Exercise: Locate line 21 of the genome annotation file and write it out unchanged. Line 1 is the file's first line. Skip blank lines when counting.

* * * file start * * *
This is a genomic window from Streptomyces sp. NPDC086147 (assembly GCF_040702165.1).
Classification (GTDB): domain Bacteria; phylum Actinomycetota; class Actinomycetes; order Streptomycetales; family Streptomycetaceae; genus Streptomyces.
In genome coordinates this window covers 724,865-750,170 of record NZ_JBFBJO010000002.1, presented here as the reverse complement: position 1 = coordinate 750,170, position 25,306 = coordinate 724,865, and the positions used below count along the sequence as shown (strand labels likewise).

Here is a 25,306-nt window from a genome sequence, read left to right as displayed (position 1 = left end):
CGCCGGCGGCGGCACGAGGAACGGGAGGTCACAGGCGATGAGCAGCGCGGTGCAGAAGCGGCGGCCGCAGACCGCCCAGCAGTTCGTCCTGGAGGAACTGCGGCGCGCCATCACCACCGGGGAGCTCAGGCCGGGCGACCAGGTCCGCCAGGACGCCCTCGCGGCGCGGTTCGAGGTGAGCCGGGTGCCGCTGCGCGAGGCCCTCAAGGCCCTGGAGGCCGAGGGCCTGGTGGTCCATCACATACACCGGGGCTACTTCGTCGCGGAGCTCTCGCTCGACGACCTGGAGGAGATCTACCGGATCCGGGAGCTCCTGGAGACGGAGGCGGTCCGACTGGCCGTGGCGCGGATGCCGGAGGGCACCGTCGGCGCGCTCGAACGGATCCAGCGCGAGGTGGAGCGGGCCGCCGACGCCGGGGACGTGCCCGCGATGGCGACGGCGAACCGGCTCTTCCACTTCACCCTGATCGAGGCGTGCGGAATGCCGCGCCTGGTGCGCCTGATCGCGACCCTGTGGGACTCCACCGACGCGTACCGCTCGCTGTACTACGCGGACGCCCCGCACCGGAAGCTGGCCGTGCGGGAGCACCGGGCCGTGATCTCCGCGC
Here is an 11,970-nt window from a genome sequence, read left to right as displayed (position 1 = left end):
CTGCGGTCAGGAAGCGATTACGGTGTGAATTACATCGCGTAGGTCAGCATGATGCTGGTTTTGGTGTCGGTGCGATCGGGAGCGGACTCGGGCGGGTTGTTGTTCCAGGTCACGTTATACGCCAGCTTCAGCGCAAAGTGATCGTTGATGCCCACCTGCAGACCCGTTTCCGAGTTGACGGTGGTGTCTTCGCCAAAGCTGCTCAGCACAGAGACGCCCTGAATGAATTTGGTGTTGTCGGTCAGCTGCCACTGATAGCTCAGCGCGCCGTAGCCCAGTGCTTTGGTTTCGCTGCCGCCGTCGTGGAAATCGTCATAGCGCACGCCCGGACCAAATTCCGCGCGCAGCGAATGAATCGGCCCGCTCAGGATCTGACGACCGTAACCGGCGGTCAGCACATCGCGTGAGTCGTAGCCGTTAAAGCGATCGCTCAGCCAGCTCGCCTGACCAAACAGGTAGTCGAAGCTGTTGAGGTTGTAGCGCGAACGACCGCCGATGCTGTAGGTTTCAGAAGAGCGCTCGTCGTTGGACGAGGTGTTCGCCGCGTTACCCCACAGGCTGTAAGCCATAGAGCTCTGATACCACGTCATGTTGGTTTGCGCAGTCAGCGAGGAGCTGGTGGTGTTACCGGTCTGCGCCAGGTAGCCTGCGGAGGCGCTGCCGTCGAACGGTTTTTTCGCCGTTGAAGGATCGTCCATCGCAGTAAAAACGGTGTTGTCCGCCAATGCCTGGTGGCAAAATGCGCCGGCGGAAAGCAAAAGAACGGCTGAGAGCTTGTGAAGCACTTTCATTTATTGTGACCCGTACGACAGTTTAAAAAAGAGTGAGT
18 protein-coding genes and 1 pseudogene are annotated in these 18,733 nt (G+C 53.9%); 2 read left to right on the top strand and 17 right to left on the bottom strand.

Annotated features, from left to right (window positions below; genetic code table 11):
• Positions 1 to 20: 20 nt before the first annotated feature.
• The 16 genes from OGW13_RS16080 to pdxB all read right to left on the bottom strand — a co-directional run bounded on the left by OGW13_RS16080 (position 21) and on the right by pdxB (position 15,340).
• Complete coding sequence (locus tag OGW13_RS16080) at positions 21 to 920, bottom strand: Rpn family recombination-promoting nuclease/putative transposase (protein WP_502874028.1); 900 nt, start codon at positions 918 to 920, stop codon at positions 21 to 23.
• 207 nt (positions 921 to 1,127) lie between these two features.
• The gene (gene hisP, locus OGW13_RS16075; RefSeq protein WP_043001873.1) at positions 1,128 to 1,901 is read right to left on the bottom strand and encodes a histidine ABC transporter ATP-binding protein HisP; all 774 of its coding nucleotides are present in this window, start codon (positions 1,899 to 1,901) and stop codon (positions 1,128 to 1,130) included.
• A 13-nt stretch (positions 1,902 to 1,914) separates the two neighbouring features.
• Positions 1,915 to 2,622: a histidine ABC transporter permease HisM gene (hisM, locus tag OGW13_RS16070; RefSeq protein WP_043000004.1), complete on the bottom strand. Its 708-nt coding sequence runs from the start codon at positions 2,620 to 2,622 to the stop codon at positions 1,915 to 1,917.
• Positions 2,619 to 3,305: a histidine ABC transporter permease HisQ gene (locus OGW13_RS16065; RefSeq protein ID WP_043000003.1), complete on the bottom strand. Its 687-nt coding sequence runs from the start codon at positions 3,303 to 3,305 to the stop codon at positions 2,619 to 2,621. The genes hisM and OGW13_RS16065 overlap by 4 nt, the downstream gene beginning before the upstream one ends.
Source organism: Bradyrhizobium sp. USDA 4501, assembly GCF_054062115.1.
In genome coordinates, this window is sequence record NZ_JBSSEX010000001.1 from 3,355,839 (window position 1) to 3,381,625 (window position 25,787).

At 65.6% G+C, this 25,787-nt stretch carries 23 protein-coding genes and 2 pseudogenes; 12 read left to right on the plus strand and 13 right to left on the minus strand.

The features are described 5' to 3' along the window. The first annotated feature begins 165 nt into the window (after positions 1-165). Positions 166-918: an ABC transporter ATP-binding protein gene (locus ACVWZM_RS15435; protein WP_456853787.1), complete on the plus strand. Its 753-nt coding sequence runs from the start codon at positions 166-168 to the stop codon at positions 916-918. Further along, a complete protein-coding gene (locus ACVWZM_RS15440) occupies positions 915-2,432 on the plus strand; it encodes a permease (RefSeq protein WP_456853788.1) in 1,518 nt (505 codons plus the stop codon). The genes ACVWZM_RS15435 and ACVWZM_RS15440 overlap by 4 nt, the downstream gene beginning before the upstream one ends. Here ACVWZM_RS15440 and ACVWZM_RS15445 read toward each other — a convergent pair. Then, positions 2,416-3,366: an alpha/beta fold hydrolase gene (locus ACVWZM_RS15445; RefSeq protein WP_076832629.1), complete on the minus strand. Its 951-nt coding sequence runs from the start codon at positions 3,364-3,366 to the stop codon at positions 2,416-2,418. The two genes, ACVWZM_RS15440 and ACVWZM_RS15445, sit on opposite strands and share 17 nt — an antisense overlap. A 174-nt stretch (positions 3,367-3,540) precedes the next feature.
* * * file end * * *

The features are described 5' to 3' along the window. The first annotated feature begins 165 nt into the window (after positions 1-165). Positions 166-918: an ABC transporter ATP-binding protein gene (locus ACVWZM_RS15435; protein WP_456853787.1), complete on the plus strand. Its 753-nt coding sequence runs from the start codon at positions 166-168 to the stop codon at positions 916-918. Further along, a complete protein-coding gene (locus ACVWZM_RS15440) occupies positions 915-2,432 on the plus strand; it encodes a permease (RefSeq protein WP_456853788.1) in 1,518 nt (505 codons plus the stop codon). The genes ACVWZM_RS15435 and ACVWZM_RS15440 overlap by 4 nt, the downstream gene beginning before the upstream one ends. Here ACVWZM_RS15440 and ACVWZM_RS15445 read toward each other — a convergent pair. Then, positions 2,416-3,366: an alpha/beta fold hydrolase gene (locus ACVWZM_RS15445; RefSeq protein WP_076832629.1), complete on the minus strand. Its 951-nt coding sequence runs from the start codon at positions 3,364-3,366 to the stop codon at positions 2,416-2,418. The two genes, ACVWZM_RS15440 and ACVWZM_RS15445, sit on opposite strands and share 17 nt — an antisense overlap. A 174-nt stretch (positions 3,367-3,540) precedes the next feature.